Is anyone surprised that Starbucks is not making money in the UK?

The UK’s corporation tax rate is 28%. Starbucks paid a rate of 31% globally. Surely they should be declaring profit here if they can?

Once again, the UK uncut crowd are simply wrong; but that didn’t stop MPs jumping on the bandwagon. What must be especially galling for a company making little profit in a brutally competitive market-place is being hauled in to face questioning by a new-Labour parasite like Margaret Hodge. Hodge, herself a multi-millionaire whose family business, Stemcor also pays its tax globally, at a global rate of 41%, (which suggests they need a better accountant) but pays very little of that in the UK. Hodge may not be an expenses cheat, but that’s probably because she was born into the fabulously wealthy Oppenheimer family and doesn’t need to be.

What’s really pissing me off is the reporting of tax as a proportion of revenues in order to give a low number. If your margins are low, as in food and beverage retail, you can have huge turnover, off which you’re skimming a little profit, after wages, payroll taxes, overheads, materials, property and so on. Taxes as a percentage of revenues is an utterly meaningless number, yet this is becoming the dominant ratio in the idiot left and the mainstream media.

So here’s a little guide. Revenues is the money you take from customers. Corporation Tax is NOT calculated on this number, Value Added Tax is, and no-one’s suggesting VAT is being avoided. Then there’s costs of sales, which represents all the things you do to make those sales such as employ people, buy materials and stock, rent or buy premises. You also include your central functions, such as HQ staff and buildings. Revenues less cost of sales is known as ‘operating profit’, or sometimes ‘profit before tax’ or ‘pre-tax profit’. You then apply the tax-rate to that number.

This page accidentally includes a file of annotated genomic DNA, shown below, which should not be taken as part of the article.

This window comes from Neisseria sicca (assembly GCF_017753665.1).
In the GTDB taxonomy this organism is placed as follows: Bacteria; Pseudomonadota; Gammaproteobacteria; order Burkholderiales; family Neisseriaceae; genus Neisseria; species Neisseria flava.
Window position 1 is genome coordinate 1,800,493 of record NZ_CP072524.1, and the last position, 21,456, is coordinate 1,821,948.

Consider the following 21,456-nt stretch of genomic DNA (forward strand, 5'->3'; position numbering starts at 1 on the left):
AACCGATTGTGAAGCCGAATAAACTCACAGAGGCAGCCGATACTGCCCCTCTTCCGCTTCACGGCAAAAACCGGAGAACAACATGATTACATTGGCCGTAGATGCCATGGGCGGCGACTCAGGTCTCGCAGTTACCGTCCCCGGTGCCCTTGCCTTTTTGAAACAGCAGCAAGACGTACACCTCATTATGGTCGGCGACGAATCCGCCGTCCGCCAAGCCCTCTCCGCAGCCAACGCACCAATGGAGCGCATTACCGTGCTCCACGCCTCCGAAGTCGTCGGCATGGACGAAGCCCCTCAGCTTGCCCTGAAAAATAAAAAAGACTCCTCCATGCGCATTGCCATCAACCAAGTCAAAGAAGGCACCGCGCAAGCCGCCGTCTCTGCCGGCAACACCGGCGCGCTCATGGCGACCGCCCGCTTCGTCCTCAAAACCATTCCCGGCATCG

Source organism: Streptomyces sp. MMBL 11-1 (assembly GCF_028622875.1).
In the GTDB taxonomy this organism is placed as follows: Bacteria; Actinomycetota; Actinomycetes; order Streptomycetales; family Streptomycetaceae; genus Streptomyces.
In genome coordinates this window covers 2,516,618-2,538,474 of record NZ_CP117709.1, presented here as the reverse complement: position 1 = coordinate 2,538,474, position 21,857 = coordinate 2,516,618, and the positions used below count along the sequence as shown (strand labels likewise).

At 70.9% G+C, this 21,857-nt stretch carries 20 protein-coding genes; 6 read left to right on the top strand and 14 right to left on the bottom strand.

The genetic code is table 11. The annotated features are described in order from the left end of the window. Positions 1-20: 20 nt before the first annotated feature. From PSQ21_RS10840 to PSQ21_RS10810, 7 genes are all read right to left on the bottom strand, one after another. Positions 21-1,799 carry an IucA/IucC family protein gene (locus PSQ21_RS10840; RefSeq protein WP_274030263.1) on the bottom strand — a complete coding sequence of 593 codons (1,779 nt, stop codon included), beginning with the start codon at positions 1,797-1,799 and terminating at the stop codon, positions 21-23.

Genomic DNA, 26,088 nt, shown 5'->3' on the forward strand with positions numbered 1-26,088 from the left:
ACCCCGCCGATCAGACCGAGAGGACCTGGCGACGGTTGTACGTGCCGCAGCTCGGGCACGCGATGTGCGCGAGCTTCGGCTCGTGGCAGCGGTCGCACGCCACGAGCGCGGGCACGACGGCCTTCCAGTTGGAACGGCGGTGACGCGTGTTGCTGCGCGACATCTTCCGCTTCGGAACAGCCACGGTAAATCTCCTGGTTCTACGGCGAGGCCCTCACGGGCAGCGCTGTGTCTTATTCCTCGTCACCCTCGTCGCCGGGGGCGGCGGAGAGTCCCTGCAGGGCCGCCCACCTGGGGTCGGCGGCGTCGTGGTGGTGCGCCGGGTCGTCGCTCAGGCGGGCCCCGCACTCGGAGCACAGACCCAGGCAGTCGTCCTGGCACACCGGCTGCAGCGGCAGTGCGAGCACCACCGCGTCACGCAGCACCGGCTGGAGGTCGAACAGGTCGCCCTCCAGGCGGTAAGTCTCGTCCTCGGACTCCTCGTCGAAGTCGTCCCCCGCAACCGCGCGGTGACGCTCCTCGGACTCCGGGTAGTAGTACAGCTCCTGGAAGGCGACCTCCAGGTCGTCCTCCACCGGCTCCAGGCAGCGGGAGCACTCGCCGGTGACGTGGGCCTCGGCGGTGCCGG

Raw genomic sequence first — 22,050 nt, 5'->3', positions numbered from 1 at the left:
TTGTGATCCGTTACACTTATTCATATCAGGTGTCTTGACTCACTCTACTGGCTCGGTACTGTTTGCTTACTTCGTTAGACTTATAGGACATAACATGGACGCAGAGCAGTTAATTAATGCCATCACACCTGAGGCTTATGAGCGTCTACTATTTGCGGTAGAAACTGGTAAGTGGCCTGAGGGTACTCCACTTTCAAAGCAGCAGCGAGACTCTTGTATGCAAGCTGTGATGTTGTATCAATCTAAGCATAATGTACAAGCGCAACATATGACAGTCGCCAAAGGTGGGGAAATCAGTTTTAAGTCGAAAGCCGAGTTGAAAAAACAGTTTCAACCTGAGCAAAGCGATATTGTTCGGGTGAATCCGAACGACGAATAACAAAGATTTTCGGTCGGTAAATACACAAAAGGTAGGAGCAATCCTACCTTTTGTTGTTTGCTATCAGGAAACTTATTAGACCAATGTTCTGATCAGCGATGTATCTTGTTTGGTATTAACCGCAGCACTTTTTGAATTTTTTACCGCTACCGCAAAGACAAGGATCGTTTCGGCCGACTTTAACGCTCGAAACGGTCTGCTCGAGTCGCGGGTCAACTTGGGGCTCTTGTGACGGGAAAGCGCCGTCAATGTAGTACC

Please don’t report tax as a percentage of revenues and call it tax-dodging because that marks you out as an utter moron.

 

Compliance and the Myth of Goldilocks

So far, in the last few years, there have been a number of co-incident enormous financial scandals, which reached from the macro, to the micro, top to bottom. You have various mis-selling scandals. Zero-Dividend preference shares, Endowment mortgages and PFI insurance to name a few. You have LIBOR rigging. You have sub-prime mortgages in the USA, and “liar’s mortgages” in the UK. You have a BASEL II capital adequacy regime. You have mega-mergers and the growth of international financial institutions with liabilities so large, they bankrupt the states which stand behind them.

All of this happend despite the rise of the most intrusive compliance regime the financial industry has ever had to endure. There were rules from everything to the type and amount of assets to be held on the balance sheet, measured in billions, to how quickly any given institution answered the phone. To argue therefore the catastrophe which has engulfed global finance since the 2007 is the fault of de-regulation, is absurd. 

I argue the opposite. I argue the strict compliance regime is the ultimate CAUSE of the crisis. Because banks went bust occasionally in the past: BCCI, and Barings, as the result of fraud or rogue traders, but they did not pose the systemic risks of RBS or Lloyds.Why not?